London, 2007. Tom Jackman is the only living descendent of Dr. Jekyll and Mr. Hyde. He has made a deal with his dark side: a body share. What Mr. Hyde doesn't know is that Tom has a family.... See full summary »
The adventures of the Nekton family, a family of daring underwater explorers who live aboard a state-of-the-art submarine, The Aronnax, and explore uncharted areas of the earth's oceans to unravel the mysteries of the deep.
When the world's diminishing sources of energy, vast untapped oil and gas below the seabed of the Arctic, become a source of international conflict and the Cold War. Research submarine with... See full summary »
Captain Frances Kelly (Driver) leads a research team below the Arctic ice aboard the cutting-edge submarine Orpheus in a quest to solve the world's burgeoning energy crisis and establish the fate of a doomed previous expedition, and expedition that took the wife of Kelly's chief engineer (Nesbitt). Enduring crushing pressure, violent volcanic gas eruptions, freezing temperatures and total darkness, the Orpheus arrives at the Lomonosov Ridge, an area of seabed within disputed territory under United Nations' administration and monitoring. Nobody ever goes there but there is something else in the freezing depths: something huge, a behemoth of epic proportions, menace and unknown purpose. As the Orpheus crew struggle for survival and attempt to unravel the mysteries of the deep, they uncover secrets more terrifying than they ever could have imagined. Written by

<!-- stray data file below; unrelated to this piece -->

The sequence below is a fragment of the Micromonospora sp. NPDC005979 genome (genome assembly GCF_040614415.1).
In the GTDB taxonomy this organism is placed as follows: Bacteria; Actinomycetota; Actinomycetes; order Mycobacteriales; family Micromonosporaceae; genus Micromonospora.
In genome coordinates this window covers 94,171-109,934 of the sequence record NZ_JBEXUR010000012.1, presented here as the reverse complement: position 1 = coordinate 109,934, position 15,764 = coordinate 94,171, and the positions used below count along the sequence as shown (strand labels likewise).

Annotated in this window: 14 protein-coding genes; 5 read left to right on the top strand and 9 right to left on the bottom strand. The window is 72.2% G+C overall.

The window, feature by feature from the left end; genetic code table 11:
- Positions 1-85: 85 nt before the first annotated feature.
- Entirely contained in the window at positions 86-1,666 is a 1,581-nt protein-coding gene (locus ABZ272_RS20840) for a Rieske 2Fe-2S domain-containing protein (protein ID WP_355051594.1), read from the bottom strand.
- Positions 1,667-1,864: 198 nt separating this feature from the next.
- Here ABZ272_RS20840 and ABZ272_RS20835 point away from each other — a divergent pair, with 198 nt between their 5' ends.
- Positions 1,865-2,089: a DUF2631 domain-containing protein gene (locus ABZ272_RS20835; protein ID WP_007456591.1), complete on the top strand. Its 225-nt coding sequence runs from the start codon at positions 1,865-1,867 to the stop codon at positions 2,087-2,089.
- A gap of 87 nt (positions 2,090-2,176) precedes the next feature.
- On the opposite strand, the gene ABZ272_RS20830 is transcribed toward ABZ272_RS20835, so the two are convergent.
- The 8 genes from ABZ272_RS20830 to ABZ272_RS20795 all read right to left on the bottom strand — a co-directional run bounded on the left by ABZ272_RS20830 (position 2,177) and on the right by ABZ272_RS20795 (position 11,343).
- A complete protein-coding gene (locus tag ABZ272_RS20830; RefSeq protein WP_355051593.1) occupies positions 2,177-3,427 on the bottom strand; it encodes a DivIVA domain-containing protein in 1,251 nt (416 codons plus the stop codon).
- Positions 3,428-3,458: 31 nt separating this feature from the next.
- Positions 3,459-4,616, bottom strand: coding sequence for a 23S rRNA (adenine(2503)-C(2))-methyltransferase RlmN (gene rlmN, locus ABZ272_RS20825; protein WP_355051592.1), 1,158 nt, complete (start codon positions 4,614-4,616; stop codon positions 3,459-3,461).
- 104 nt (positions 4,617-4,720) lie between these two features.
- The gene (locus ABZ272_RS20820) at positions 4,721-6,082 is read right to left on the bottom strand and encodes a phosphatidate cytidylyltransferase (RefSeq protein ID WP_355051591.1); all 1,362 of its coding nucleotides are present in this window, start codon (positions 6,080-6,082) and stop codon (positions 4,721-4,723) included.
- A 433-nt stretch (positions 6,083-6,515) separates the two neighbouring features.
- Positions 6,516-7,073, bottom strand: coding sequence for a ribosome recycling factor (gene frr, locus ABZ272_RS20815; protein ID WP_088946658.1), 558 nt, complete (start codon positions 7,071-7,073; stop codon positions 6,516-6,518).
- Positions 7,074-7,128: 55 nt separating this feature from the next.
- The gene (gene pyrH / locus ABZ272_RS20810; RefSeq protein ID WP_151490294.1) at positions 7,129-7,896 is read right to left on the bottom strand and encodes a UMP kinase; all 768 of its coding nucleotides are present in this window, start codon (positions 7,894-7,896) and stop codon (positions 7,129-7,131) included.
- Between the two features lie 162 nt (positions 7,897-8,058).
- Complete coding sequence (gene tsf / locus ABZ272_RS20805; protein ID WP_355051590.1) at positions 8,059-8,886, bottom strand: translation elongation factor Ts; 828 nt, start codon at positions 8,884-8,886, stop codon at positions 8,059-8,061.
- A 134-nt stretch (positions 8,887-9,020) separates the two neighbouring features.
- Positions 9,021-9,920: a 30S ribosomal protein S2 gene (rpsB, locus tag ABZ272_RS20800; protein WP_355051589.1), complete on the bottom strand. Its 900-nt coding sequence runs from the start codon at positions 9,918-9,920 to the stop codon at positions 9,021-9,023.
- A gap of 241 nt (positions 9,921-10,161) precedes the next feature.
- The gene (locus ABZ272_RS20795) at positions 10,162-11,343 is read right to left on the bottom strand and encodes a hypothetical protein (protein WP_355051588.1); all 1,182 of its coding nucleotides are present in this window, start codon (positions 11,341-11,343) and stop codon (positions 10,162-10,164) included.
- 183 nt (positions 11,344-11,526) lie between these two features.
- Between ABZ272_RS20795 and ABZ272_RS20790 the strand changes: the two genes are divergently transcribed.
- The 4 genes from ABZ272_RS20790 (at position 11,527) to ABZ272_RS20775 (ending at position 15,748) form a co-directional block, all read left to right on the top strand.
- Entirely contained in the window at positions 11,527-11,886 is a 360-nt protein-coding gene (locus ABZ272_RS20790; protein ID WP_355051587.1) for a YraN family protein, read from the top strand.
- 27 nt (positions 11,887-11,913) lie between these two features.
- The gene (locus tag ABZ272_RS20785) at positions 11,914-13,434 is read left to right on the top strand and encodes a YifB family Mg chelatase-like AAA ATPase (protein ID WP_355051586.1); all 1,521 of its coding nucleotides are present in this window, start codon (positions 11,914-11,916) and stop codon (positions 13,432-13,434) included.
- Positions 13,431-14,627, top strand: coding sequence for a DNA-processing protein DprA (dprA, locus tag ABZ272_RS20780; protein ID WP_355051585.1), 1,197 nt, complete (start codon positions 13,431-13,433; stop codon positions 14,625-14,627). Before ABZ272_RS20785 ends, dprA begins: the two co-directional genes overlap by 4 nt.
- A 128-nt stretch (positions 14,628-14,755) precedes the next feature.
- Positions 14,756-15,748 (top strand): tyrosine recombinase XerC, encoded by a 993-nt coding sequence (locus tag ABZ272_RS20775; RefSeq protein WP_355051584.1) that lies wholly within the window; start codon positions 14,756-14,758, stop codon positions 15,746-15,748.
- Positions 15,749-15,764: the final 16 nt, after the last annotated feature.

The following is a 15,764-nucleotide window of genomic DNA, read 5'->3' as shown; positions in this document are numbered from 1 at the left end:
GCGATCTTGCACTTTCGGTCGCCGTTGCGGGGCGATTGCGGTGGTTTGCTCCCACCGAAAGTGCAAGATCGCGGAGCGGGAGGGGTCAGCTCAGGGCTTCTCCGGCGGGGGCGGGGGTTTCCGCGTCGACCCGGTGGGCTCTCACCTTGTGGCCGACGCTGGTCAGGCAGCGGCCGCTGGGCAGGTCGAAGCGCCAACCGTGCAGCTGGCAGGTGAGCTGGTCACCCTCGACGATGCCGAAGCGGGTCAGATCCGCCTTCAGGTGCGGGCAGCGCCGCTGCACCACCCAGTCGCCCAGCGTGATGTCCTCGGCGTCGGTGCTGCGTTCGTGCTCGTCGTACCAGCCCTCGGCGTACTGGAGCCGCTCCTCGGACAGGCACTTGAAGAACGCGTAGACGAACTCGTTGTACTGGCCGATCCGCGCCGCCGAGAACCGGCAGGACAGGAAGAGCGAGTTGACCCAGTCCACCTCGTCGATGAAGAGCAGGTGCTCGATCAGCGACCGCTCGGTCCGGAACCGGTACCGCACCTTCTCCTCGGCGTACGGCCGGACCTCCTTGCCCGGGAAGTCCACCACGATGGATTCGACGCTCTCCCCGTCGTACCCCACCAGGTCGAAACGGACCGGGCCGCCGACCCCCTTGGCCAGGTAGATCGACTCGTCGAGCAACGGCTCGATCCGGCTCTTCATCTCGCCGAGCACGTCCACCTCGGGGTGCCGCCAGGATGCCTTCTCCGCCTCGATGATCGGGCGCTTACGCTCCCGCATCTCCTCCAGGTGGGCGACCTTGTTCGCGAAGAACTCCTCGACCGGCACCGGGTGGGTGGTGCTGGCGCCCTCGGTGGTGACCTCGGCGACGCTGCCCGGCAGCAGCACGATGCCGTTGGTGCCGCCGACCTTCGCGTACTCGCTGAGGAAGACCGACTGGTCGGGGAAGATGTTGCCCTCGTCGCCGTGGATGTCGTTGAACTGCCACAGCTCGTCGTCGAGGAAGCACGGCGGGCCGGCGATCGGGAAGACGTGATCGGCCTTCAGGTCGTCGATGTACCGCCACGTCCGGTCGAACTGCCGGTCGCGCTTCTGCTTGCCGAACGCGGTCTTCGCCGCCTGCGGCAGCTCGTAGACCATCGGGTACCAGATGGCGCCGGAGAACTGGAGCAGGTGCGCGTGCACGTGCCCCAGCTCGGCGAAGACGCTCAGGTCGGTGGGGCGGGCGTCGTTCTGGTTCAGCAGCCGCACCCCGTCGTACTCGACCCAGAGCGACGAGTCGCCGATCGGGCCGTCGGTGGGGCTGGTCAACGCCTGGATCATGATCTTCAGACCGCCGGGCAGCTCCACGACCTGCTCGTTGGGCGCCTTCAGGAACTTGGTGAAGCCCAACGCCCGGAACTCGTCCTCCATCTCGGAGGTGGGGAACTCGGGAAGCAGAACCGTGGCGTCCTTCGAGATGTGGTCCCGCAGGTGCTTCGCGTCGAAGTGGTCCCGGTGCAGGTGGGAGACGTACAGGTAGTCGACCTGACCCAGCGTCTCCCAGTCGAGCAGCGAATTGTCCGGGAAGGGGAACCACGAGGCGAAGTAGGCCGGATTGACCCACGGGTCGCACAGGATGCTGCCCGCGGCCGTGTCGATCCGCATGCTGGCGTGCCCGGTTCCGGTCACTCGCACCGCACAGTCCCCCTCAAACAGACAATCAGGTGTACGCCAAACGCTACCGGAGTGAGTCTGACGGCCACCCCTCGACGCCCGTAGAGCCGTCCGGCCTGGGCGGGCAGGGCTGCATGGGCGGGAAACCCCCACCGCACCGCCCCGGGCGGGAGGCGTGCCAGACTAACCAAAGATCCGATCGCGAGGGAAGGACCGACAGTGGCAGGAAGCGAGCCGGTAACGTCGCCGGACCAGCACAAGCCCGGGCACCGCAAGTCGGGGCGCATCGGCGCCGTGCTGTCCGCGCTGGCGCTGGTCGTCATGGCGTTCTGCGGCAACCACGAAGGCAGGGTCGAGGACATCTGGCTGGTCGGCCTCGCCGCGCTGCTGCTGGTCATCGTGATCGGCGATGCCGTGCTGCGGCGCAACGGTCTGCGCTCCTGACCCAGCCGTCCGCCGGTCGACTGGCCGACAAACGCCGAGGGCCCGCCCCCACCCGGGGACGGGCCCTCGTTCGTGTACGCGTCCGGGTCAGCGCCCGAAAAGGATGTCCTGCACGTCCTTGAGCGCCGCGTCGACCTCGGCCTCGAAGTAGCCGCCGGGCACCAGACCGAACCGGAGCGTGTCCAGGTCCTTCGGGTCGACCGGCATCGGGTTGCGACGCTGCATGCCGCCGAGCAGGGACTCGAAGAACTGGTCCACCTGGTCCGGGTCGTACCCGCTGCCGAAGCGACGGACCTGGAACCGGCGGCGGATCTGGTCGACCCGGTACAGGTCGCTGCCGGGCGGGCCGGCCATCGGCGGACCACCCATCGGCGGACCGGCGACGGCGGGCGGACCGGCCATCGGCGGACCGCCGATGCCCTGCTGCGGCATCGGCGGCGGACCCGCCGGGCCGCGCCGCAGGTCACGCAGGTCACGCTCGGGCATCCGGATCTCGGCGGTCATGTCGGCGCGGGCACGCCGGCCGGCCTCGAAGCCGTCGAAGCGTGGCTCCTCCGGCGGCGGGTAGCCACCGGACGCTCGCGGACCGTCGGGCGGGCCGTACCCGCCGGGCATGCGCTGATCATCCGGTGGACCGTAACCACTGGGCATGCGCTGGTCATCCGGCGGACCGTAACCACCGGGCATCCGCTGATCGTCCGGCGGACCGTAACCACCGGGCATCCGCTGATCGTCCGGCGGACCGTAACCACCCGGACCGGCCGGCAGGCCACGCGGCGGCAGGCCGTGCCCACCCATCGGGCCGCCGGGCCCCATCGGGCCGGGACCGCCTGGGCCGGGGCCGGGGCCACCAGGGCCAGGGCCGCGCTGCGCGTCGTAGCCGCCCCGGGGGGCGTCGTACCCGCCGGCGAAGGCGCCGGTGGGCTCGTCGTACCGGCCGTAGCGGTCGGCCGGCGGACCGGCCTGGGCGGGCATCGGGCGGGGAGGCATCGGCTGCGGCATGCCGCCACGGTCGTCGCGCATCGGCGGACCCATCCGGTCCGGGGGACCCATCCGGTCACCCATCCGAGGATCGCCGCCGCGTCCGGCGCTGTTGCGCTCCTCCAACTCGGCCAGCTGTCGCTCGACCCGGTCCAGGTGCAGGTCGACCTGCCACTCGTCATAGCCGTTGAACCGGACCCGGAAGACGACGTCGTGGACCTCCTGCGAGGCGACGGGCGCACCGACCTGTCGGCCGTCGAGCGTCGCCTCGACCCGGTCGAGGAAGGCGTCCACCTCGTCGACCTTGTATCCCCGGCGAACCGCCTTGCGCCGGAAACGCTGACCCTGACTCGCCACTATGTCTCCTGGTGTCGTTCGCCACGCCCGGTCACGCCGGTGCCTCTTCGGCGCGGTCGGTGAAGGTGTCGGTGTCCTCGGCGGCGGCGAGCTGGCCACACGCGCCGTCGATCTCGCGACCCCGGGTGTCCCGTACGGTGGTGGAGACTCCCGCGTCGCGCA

All those head-hunted bosses ("We'd lose them to other broadcasters if we didn't pay them vast salaries") entirely failed to spot that they were spending millions on piffle.
The story is completely arbitrary. Crises suddenly blow up because of gobbledygook, along the lines of "Oh no, the crinkly squigglegram is about to blow!", but this doesn't matter because, whew, they can also be solved by similar bits of nonsense. They never quite say "It's a long shot, but it might just work", but that's what they mean. As for the ridiculous business about the nuclear reactor and radiation, I won't say more to avoid spoilers.
Apart from the bogus crises, the story moves along like a glacier. Someone decided to spin it out over numerous unnecessary episodes. This has a terrible effect on the dialogue, which involves pointless silences and repetitions ("The squigglegram!" "What, the sqigglegram?" "No! It can't be the squigglegram!?" Pause. "I'm afraid so. It's the squigglegram.")
Greatly shortened, this might have made a moderately entertaining serial for CBBC. As it is...
13 of 30 people found this review helpful.
Was this review helpful to you?